Big Tech and the Return of Company Towns

Photo credit to Getty.

In January 2021, Nevada Governor, Steve Sisolak announced legislation intended to boost the state’s economy by allowing tech companies to create their own forms of local government. The plan would set up “Innovation Zones”, where tech companies would be able to take over the governing capacity of local counties. This includes the power to introduce taxes and set up government services. Similarly, Facebook and Amazon have planned de facto company towns to house their employees.

Lowell, Massachusetts, was founded in 1836 and is considered the first company town in the US. It was named after Francis Cabot Lowell, a leader of the American industrial revolution. Lowell was home to Merrimack Manufacturing Company, a textile company that brought workers into the town from the surrounding region. What differentiated Lowell from normal settlements was that workers-citizens lived in houses built by Merrimack and were required by the company to attend church on a regular basis. In essence, the pace and lifestyle of the town were set by the company.

Since Lowell, around 2000 company towns have existed in the US. Many of them were developed as an expedient method for companies to move workers to rural areas where their resource extraction operations took place. The conditions in these towns have historically varied. Mining towns specifically were notorious for high costs, poor living standards and driving workers into debt as a means of keeping them in the company. Because of their remote locations, these companies often had a complete monopoly on consumer activity in these towns.

On the other end of the spectrum, towns like Hershey, Pennsylvania, home of the Hershey chocolate factory, were borne out of a utopian vision to create a harmonious and morale-boosting community for workers. Hershey was widely regarded as a successful company town that offered a decent quality of life. Despite this, company towns have historically been a mixed bag, with the overarching takeaway being that giving corporations too much control over their workers’ lives creates the ideal environment for exploitation.

Returning to the present, modern company towns have taken different forms. Over the past decade, Amazon has essentially turned Seattle into its own kind of company town. As of 2021, the tech giant has around 75,000 employees in Seattle and takes up more office space than the 40 next largest employers combined. The surrounding economy has been influenced as restaurants, bars and public transportation have been developed to serve the increased population of Amazon workers. Amazon also began development of what it calls “HQ2”, its second headquarters in Arlington, Virginia which is intended to house 50,000 employees.

Facebook planned a 59-acre community called “Willow Village” in 2018 located in its headquarters at Menlo Park, California. It would include employee housing, stores, a pharmacy, a cultural centre and more.

Amazon’s activities are reminiscent of the company towns of old due to the scale with which they can influence the surrounding community, but Facebook takes things a step further. Facebook planned a 59-acre community called “Willow Village” in 2018 located in its headquarters at Menlo Park, California. It would include employee housing, stores, a pharmacy, a cultural centre and more. In 2017, the Mayor of Menlo Park even backed Facebook in its plan to create its own police unit for the area. Facebook public policy manager, Juan Salazar said that “The parks, the grocery store, are places to congregate together, to build a sense of place”, an echo of the utopian vision that motivated the creation of towns like Hershey in the 19th century. In February, Facebook submitted more detailed plans for Willow Village and hopes to finalize approval for the project by the end of 2021.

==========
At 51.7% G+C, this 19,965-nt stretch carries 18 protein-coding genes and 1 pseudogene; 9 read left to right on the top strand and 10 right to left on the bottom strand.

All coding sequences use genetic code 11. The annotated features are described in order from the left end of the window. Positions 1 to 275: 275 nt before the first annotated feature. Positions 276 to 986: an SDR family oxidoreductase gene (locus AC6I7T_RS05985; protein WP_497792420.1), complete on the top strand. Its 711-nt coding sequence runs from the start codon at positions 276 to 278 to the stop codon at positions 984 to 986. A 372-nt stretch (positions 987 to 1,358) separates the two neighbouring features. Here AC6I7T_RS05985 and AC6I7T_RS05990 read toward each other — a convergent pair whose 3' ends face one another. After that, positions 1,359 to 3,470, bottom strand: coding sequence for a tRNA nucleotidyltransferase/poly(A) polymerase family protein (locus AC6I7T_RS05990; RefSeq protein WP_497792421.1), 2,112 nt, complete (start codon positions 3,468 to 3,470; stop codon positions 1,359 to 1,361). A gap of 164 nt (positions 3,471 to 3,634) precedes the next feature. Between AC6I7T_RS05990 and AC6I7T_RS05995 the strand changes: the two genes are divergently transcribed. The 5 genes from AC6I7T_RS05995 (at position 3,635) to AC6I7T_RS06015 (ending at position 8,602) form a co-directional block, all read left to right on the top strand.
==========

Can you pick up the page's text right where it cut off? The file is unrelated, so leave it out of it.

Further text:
The recent Nevada Innovation Zone plans would allow companies to create their own versions of utopian towns by giving them taxation and policing power over their communities if they meet certain criteria. The requirements are that the company must own 50,000 acres of uninhabited land and plan to invest $1-billion dollars into the development over the next ten years. This is not unfeasible for many tech companies. In 2018, Blockchains LLC bought 67,125 acres of land in the Nevada desert. Thus, in Nevada, the stage appears set to allow companies to create towns like the company towns of the past, except this time around with their own police, courts and more.

Corporations are inherently and understandably profit-seeking…

Given that in the company towns of America’s past, worker mistreatment was commonplace due to the monopoly that corporations had over the environments where their workers lived, it is not a far cry to say that Facebook’s Willow Park and Nevada’s Innovation Zones could end the same way. If tech employees live in company housing, shop at company stores and socialize in company centres, it seems likely that a dystopian, not utopian future is set to unfold. Corporations are inherently and understandably profit-seeking, thus allowing them to take control of public services such as schooling, policing and community activities is an obvious cause for concern. As the plans put forward by tech companies like Amazon and Facebook continue as well as legislation from states like Nevada, legislators and citizens alike should turn to the manufacturing and mining towns of old as a cautionary tale.

Leave a Reply

Your email address will not be published.